Jonathan’s Aide on Security Admits Force Can’t Stop Terrorism

The National Security Adviser (NSA) to the President, Col. Sambo Dasuki (rtd), has disclosed that the federal government would be having a change of tactics in the ongoing fight against Boko Haram insurgents, stating that the decision was based on the realization that the military alone cannot stop the menace of terrorism in the country.

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Dasuki stated this Monday, while delivering a speech at a workshop on strategic communications, organised by the National Defence College (NDC), Abuja.

He said both security experts and stakeholders in the nation’s development had been calling for “a total overhaul of the approach in the counter-insurgency war because the terrorists have refused to give up their quest to make the country ungovernable.”

Dasuki hinted that for a change of approach, the government would now make use of what he described as ‘a robust public diplomacy’, which would involve every facet of the society including aggressive mass media participation.

He said: “Nigeria realises that military action on its own will not counter terror if not accompanied by a robust public diplomacy aimed defeating the ideology of hate and building consensus against violent extremism.

“That is why strategic communication is an essential part of our counter terrorism operations. Nigeria will continuously update its strategic communication needs to reflect current challenges occasioned by terrorism.”

“In all areas of strategic communication programmes, focus will be placed on: unity and indivisibility of Nigeria as a nation; democracy and the fundamental freedom of worship and belief; public safety and good governance and zero tolerance for violent extremism,” he added.

According to the NSA, who was represented by Ambassador Clement Layiwola Lasehinde; “Our strategic communication goals are targeted primarily at our people.

“We seek to create a nation in constant conversation with itself, employing communication to heal wounds and build trust as we confront violent extremism.”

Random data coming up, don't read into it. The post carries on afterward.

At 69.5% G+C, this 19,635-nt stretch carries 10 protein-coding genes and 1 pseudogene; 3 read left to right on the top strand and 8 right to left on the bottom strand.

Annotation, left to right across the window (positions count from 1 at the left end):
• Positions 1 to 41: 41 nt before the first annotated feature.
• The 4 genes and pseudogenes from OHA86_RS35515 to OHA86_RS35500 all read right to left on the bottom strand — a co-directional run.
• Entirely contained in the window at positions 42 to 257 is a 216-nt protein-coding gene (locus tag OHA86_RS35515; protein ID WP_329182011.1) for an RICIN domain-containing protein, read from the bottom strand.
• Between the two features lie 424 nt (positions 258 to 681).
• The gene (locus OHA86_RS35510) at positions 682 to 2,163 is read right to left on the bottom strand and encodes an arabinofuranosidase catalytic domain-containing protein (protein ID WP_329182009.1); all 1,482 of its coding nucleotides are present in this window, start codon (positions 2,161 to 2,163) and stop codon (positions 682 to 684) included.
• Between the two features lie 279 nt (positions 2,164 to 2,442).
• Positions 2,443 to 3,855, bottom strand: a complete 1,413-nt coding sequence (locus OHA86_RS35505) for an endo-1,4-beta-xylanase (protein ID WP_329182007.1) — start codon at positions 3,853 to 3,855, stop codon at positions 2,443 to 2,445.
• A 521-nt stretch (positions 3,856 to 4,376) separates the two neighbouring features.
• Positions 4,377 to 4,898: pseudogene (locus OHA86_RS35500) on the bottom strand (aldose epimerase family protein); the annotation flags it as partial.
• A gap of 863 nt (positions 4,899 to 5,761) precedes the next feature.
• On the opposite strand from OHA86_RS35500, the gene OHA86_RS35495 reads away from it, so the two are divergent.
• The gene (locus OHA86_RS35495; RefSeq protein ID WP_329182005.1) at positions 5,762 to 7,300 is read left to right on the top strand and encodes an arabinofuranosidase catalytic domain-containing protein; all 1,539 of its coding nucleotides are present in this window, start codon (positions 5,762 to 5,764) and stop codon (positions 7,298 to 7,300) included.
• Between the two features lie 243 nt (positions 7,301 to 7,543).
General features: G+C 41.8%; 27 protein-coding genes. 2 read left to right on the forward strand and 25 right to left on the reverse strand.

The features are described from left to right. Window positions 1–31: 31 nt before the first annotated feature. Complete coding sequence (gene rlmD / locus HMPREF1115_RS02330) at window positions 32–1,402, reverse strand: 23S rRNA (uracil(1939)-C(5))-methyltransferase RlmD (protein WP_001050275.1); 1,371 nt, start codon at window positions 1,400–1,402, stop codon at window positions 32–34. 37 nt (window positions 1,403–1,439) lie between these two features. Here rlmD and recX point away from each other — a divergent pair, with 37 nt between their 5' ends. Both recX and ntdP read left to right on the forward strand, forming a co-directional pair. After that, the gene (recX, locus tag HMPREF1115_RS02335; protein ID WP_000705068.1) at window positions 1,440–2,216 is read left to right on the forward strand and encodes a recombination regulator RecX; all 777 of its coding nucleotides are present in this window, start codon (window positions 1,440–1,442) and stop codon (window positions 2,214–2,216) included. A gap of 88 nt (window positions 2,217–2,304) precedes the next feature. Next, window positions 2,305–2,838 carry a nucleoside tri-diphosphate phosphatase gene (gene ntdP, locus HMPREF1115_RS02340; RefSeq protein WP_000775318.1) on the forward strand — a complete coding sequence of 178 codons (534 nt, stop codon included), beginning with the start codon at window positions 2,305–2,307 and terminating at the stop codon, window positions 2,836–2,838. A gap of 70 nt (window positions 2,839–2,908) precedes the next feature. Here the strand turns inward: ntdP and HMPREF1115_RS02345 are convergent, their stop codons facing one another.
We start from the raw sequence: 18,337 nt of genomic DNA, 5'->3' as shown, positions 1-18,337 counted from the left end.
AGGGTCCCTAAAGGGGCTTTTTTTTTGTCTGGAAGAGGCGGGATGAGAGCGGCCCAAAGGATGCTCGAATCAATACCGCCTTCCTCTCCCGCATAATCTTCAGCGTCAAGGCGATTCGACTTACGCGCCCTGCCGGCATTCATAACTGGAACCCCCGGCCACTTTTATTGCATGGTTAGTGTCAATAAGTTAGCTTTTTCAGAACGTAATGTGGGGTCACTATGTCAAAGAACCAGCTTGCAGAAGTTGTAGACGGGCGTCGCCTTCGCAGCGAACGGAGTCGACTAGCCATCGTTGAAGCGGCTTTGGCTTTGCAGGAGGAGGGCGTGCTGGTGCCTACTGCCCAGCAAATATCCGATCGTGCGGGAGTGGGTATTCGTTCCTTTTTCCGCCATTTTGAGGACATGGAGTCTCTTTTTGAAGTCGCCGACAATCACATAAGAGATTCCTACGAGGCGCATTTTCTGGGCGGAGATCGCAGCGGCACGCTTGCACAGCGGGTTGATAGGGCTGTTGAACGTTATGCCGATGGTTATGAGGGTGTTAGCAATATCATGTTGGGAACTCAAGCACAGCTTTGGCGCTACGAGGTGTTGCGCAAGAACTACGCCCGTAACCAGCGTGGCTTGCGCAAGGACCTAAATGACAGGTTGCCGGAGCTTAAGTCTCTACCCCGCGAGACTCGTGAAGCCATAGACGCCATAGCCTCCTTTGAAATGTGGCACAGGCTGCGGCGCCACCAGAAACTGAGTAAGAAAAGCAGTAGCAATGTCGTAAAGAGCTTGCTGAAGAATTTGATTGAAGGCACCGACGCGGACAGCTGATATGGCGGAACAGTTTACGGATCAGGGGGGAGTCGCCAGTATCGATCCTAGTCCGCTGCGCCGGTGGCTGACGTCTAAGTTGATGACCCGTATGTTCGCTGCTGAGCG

Speaking further, Dasuki listed the themes of the strategic communication to include terrorism is un-Islamic; counter terrorism was not against Muslims; encourage and empower Muslims to speak out against terror; Muslim-Christian Relations; mass literacy; and counter-terrorism is apolitical.

Earlier, the Commandant of NDC, Rear Admiral Ndidi Patrick Agholor, disclosed that the workshop was one of the initiatives to broaden and strengthen the existing counter-insurgency strategies for improved effectiveness.

Agholor noted that strategic communication entailed, “all efforts to create, strengthen, and preserve conditions favourable for the advancement of national interests, policies, and objectives, by understanding and engaging key audiences through the use of coordinated programmes, plans, themes, messages, and products synchronised with the actions of all instruments of national power.”

He said with the presence of some security experts from the United States (US) and United Kingdom (UK), including Albany Associates of London, “demonstrates that our partnership is working.”

“We feel this is the beginning of the fulfillment made by President Goodluck Jonathan in November when he was speaking with President Barrack Obama about collaboration to tackle terrorism”, he said.

Also, the Minister of Information and Supervising Minister of Defence, Labaran Maku, who was represented by the Permanent Secretary of the ministry, Alhaji Aliyu Ismaila, commended the organisers of the workshop for being timely and focused.

Maku recalled that “the idea of the workshop originated from the request made recently by the United Nations for the use of the college’s facility to help develop AFISMA strategic communications plan and was optimistic that the outcome would help Nigeria to overcome the menace of terrorism.”

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